In 2010, Vivian Kaye was looking to solve a common problem faced by many women within the natural hair community: How to do protective style options such as weave and wig options that match kinky, curly, and Afro-textured hair.
Today, she is the founder of KinkyCurlyYaki, a natural hair extension brand, featuring six textures ranging from sleek to straight to kinky and tight curl patterns. The Canada-based company sells wigs, wefted hair for sew-ins, clip-in extensions, frontals, closures, Ghanaian head wraps, and they also create custom products for clients.
(Vivian Kaye, Founder & CEO of KinkyCurlyYaki. Image: Vivian Kaye)
We caught up with Kaye to learn more about her entrepreneurial approach to turning a side hustle into a seven-figure business with no experience.
How did you know you were ready to take the leap into entrepreneurship full time?
Initially, I ran both my wedding decor business and KinkyCurlyYaki side by side because KCY was never supposed to become a business. I started out doing it for myself and then started filling small orders for women who reached out to me personally. One day, I had a stack of orders for KinkyCurlyYaki products sitting in front of me, I realized there was a huge market for this kind of product. If I didn’t pursue it I would regret it later, so I went for it.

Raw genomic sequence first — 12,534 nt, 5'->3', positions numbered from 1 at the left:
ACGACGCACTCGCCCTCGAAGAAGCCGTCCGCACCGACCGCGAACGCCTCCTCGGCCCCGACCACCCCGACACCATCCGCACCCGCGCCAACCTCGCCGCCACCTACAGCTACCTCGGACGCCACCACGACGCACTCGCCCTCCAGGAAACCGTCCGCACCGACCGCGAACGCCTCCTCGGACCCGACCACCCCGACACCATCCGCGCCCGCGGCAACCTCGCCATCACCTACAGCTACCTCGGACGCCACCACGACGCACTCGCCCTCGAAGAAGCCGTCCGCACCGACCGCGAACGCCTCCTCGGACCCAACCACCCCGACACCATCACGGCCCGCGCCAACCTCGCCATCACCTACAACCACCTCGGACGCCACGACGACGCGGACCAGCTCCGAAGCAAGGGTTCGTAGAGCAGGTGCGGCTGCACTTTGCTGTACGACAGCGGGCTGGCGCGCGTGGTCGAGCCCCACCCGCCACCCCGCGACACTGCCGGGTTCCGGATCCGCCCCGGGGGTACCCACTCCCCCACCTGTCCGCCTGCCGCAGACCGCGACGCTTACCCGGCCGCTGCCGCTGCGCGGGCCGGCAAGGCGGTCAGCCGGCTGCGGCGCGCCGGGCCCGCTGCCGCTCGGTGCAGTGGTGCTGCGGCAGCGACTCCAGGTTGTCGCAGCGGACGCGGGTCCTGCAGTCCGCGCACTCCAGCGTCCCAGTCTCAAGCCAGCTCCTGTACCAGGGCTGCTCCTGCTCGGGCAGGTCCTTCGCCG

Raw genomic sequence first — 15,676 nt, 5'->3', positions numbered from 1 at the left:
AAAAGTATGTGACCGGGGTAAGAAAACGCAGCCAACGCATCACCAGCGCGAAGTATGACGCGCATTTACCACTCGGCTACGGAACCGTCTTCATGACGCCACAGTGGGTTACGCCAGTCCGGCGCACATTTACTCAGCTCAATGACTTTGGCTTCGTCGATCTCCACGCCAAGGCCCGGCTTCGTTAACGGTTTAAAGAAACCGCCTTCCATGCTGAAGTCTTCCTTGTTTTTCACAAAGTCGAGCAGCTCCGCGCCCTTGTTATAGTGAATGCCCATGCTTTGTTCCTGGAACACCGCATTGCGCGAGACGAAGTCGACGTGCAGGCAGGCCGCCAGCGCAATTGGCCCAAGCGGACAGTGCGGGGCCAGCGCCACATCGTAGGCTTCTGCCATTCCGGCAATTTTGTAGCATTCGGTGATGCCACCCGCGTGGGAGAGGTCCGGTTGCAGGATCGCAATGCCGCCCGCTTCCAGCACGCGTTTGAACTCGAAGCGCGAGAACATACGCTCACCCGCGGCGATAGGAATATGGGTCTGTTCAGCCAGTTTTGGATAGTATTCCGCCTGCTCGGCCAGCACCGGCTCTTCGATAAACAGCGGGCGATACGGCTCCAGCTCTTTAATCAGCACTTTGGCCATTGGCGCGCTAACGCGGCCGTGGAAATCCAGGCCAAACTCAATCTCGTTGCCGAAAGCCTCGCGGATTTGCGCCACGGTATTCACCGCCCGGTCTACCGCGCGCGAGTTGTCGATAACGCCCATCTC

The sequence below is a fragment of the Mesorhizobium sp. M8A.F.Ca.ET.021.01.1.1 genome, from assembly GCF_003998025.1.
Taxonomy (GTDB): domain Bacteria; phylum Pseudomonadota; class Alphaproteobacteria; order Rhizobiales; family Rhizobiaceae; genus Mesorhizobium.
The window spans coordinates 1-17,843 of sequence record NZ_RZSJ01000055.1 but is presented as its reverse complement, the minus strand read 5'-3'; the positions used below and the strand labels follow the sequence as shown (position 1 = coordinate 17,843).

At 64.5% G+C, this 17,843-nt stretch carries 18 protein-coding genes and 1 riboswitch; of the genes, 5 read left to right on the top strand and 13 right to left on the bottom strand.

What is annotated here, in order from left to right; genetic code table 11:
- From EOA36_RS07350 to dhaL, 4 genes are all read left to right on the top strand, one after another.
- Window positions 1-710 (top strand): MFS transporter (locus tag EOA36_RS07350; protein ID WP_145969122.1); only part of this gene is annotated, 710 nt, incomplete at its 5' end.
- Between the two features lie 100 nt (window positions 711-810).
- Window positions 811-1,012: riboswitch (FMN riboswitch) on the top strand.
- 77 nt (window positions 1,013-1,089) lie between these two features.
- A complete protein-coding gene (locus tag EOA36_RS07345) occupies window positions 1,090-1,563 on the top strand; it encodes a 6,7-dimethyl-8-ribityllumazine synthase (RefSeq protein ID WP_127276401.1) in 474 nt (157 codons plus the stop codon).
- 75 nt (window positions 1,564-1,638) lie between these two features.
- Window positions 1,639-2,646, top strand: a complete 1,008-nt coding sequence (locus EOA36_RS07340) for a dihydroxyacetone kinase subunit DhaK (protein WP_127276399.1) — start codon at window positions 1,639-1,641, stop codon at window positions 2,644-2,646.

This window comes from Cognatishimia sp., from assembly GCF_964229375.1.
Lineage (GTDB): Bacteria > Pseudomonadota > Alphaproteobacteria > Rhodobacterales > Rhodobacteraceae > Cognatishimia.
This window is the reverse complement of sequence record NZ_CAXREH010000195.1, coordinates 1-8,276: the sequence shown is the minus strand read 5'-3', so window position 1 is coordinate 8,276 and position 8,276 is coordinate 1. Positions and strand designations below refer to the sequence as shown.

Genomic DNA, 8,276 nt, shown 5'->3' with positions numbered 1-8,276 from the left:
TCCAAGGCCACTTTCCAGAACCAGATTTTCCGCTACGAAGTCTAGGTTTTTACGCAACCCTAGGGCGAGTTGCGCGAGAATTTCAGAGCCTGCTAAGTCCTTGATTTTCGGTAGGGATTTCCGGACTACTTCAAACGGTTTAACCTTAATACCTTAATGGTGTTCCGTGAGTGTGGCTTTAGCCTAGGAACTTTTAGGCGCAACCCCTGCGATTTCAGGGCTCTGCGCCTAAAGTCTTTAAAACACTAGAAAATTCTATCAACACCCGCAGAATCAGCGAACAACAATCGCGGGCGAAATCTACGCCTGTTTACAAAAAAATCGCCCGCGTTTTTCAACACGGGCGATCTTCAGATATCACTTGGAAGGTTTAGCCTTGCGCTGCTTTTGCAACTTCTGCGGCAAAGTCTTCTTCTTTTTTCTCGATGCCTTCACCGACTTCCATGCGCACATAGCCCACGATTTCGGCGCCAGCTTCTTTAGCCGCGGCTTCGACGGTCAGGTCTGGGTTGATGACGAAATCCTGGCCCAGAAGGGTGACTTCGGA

(Issa Rae in KinkyCurlyYaki. Image: Courtesy of Vivian Kaye)
Initially, you didn’t have any experience in the beauty industry. What did you do to learn more about the beauty business?
I joined forums, hair and beauty groups, and manufacturing and e-commerce clubs to learn as much as I could. Now, every time we decide to try something new or build on a new technology it’s like having to start from scratch all over again.
Talk to other people in the business. Many times we’re scared to talk about what we’re working on or to ask people questions because we fear that someone will steal our ideas or turn us away. And yes, both of those things may happen but you can’t be afraid of that. You have to put yourself out there, build relationships and talk with others who’ve experienced success in your market or in a similar space.
What self-limiting beliefs did you need to let go of to get to the next level in business?
In the beginning, I thought I didn’t belong in the beauty industry because I didn’t have a degree or any experience. It’s easy to get caught up in the idea of what a CEO or successful executive is supposed to look like, but my advice to others is to just ‘do you’ and embrace the path you’ve chosen. You can change the definition of what success is and what it looks like.
By: Kandia Johnson
For informational purposes only. All credit goes to the original contributors.
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